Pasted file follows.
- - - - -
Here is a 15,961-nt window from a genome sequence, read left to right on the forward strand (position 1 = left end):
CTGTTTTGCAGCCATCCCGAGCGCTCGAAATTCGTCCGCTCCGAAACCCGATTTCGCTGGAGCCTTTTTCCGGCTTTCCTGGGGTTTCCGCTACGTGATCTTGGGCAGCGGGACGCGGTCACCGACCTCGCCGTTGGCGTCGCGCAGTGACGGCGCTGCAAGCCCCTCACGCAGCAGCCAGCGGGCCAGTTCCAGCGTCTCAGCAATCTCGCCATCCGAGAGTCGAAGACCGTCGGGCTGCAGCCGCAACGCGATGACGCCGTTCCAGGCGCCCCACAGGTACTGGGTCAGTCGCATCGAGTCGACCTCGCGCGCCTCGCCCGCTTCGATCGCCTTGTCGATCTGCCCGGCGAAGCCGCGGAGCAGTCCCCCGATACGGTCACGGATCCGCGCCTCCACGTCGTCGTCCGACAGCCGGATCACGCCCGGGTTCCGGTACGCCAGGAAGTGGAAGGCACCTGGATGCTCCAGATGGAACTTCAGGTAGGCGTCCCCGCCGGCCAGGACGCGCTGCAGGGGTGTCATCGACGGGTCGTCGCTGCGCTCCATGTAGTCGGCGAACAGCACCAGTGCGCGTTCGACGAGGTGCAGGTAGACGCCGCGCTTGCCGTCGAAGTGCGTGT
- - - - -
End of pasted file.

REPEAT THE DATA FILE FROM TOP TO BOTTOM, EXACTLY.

Here is a 15,961-nt window from a genome sequence, read left to right on the forward strand (position 1 = left end):
CTGTTTTGCAGCCATCCCGAGCGCTCGAAATTCGTCCGCTCCGAAACCCGATTTCGCTGGAGCCTTTTTCCGGCTTTCCTGGGGTTTCCGCTACGTGATCTTGGGCAGCGGGACGCGGTCACCGACCTCGCCGTTGGCGTCGCGCAGTGACGGCGCTGCAAGCCCCTCACGCAGCAGCCAGCGGGCCAGTTCCAGCGTCTCAGCAATCTCGCCATCCGAGAGTCGAAGACCGTCGGGCTGCAGCCGCAACGCGATGACGCCGTTCCAGGCGCCCCACAGGTACTGGGTCAGTCGCATCGAGTCGACCTCGCGCGCCTCGCCCGCTTCGATCGCCTTGTCGATCTGCCCGGCGAAGCCGCGGAGCAGTCCCCCGATACGGTCACGGATCCGCGCCTCCACGTCGTCGTCCGACAGCCGGATCACGCCCGGGTTCCGGTACGCCAGGAAGTGGAAGGCACCTGGATGCTCCAGATGGAACTTCAGGTAGGCGTCCCCGCCGGCCAGGACGCGCTGCAGGGGTGTCATCGACGGGTCGTCGCTGCGCTCCATGTAGTCGGCGAACAGCACCAGTGCGCGTTCGACGAGGTGCAGGTAGACGCCGCGCTTGCCGTCGAAGTGCGTGT